The science on this is well-documented. (9) Many swear by their pheromone diffusers. They are readily available, affordable and completely harmless. They don’t emit an odour or get in the way. All you need to do is plug them in earlier on in the day - well before the fireworks starts. In theory, the diffuser will help calm your dog and make them feel relaxed in their atmosphere.
It won’t suddenly make them blind and deaf to fireworks. But a pheromone diffuser could help take the edge off.
Australian Events Where There Is Likely to Be Fireworks
- New Year’s Eve - 31st December - 1st January
- Australia Day - 26th January
- Diwali (Indian festival of light) - typically the first week of November
- Australian Open Opening (Melbourne) - typically the last fortnight in January
- Chinese New Year - typically the first week of February
- Sydney Lunar Festival - part of Chinese New Year celebrations though typically celebrated in the second or third week of February.
- Gay & Lesbian Mardi Gras (Sydney) - typically the first week of March
- Brisbane Festival (Sept) - September
- Christmas tree lighting at Martin Place - typically the final Saturday in November
I love fireworks personally, but I understand why my dogs aren’t so keen! They are disruptive, smelly and loud. Calming your dog all depends on your pup’s personality. If they are highly energetic, then distracting them with a game could work perfectly.
If they prefer a calm atmosphere, having their sacred den ready and waiting for them when the fireworks start will help them feel at ease.
I hope the tips in this article helped you concoct your own plan to shield your pup from the next fireworks display happening near you.
Anxiety is quite easy to spot in dogs.
Symptoms can include:
- Peeing or pooping in the house
- Destructive behaviours such as chewing
- Excessive barking
- Repetitive or compulsive behaviours such as excessive licking
When your pup is anxious, they will have an air about them of generalised stress.
We are talking about what is called situational anxiety today. That is anxiety that is onset by a specific situation.
Each dog will exhibit stress and anxiety in their own way but those are the tell-tale signs.
If your dog shows these signs over a long period of time and can’t be consoled, please speak to your vet. Your dog may have an anxiety disorder and may need counterconditioning therapy or pharmaceutical treatment. (10)
It depends on your dog’s disposition. If they already struggle with anxiety, then fireworks certainly won’t help the situation. It is incredibly important to make your dog feel as safe and secure as possible.
If your dog is particularly close to fireworks and has a large fright, they can have some PTSD from the experience. If you suspect that your dog is suffering from PTSD or severe anxiety after a fireworks show, contact your trusted vet for advice.
Sights and sounds can’t make your dog physically ill. Unless their anxiety causes them to vomit, but that would be a very severe case.
If your dog ingests a firework, however, that is very serious.
There are several oxidising compounds in fireworks that enter your dog’s bloodstream and cause the haemoglobin to rust. Haemoglobin is the enzyme that carries oxygen around the body and gives blood its characteristic red colour. The rusting process is called methemoglobinemia.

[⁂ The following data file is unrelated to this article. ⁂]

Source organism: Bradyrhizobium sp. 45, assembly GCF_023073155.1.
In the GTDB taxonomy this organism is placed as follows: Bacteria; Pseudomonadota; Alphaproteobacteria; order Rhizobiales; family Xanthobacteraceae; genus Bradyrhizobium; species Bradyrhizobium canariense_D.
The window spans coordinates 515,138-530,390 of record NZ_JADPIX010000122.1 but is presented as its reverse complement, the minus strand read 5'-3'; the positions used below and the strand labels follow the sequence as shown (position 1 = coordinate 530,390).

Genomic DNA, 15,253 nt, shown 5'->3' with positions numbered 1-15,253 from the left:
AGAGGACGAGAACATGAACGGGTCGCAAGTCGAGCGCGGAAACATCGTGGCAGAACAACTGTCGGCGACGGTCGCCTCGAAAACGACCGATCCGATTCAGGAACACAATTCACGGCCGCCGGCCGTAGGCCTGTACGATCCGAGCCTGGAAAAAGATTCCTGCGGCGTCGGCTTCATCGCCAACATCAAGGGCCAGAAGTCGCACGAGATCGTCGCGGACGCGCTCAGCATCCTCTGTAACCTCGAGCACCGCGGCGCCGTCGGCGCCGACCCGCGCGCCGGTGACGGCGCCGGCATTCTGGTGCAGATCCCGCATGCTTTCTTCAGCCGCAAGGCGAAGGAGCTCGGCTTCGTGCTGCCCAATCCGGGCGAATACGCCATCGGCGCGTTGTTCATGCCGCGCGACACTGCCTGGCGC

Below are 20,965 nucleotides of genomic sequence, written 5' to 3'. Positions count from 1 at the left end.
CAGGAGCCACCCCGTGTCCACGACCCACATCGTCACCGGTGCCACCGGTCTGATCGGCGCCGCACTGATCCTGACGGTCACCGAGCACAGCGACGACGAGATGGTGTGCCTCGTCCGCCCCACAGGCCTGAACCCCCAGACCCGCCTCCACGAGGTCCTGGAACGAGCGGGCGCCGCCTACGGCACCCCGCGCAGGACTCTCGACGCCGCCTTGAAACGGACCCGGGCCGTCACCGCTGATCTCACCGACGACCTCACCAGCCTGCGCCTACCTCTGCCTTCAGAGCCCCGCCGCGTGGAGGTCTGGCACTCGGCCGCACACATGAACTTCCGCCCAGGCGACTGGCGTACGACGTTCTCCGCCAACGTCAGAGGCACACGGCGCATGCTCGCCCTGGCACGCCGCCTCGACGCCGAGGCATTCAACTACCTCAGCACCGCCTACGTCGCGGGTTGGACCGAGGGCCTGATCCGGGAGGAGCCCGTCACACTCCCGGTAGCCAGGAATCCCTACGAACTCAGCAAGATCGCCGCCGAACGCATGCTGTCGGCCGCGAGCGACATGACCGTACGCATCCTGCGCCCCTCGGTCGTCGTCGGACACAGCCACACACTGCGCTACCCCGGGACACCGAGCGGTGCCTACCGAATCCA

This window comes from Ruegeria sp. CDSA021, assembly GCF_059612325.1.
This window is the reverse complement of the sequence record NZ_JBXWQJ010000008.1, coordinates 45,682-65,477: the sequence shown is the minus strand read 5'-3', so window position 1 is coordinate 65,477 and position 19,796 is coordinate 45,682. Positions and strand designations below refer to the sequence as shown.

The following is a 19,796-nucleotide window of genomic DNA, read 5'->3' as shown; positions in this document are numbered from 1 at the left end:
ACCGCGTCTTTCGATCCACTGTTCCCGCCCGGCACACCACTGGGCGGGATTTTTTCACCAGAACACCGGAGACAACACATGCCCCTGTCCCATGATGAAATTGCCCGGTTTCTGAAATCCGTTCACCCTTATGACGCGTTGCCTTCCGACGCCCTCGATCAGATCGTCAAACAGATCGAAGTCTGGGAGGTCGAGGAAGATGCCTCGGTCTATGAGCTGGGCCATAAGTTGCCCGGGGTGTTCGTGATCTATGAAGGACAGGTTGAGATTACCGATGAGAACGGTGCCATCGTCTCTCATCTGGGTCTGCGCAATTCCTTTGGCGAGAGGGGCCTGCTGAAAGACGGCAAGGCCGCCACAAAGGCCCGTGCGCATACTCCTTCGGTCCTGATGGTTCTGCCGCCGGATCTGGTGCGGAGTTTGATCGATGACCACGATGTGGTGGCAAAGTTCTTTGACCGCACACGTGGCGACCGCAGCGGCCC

“If you notice your dog’s gums are discoloured and brown, this could be a sign that methemoglobinemia has started. Mucus from the eyes and nose as well as urine can also be tinted brown when this begins.” writes Jenna Stregowski for The Spruce Pets. (11)
Your dog needs emergency care if they ingest any firework or sparkler. Firework toxicity is extremely scary and has a low survival rate. Call the emergency vet immediately.
Not at all! Dogs have very different personalities and different tolerances to triggers. Some will hear fireworks happening and think of it as a slight annoyance. They will barely bat an eyelid. Other dogs will be howling and pacing until the noise stops. It all very much depends on your dog and their natural disposition.
- “History of Fireworks”. The American Pyrotechnic Association. Retrieved July 12, 2021. https://www.americanpyro.com/history-of-fireworks
- Gibeault, S. July 13, 2018. “Dogs Don’t Have a Sixth Sense, They Just Have Incredible Hearing”. American Kennel Club. Retrieved July 12, 2021. https://www.akc.org/expert-advice/lifestyle/sounds-only-dogs-can-hear/
- Dwyer, C. October 19, 2018. “5 Reasons We Enjoy Being Scared”. Psychology Today. Retrieved July 12, 2021. https://www.psychologytoday.com/us/blog/thoughts-thinking/201810/5-reasons-we-enjoy-being-scared
- Madson, C. June 24, 2021. “Crate Training Your Puppy or Adult Dog: Everything You Need to Know”. Preventative Vet. Retrieved July 12, 2021. https://www.preventivevet.com/dogs/everything-you-need-to-know-about-crate-training-your-puppy-or-adult-dog
- Geier, E. “How Do I Comfort My Dog?”. Rover. Retrieved July 12, 2021. https://www.rover.com/blog/how-do-i-comfort-my-dog/
- Coates, J. July 7, 2020. “10 Medications for Dog Anxiety”. PetMD. Retrieved July 12, 2021. https://www.petmd.com/dog/behavior/10-medications-dog-anxiety
- February 24, 2021. “CBD Oil for Dogs: What You Need to Know”. The American Kennel Club. Retrieved July 12, 2021. https://www.akc.org/expert-advice/health/cbd-oil-dogs/
- Eckstein, S. “Pet Behavior Problems: Can Pheromones Help?”. PetMD. Retrieved July 12, 2021. https://pets.webmd.com/features/pet-pheromone-products-for-behavior-problems#1
- Kim, Y. M., et al (2010). Efficacy of dog-appeasing pheromone (DAP) for ameliorating separation-related behavioral signs in hospitalized dogs. The Canadian Veterinary Journal, 51(4), 380. https://www.ncbi.nlm.nih.gov/pmc/articles/PMC2839826/
- Kriss, R. January 15, 2021. “Understanding, Preventing, and Treating Dog Anxiety”. The American Kennel Club. Retrieved July 12, 2021. https://www.akc.org/expert-advice/health/treating-dog-anxiety/
- Stregowski, J. June 1, 2020. “Firework Toxicity in Dogs”. The Spruce Pets. Retrieved July 12, 2021. https://www.thesprucepets.com/firework-toxicity-3385036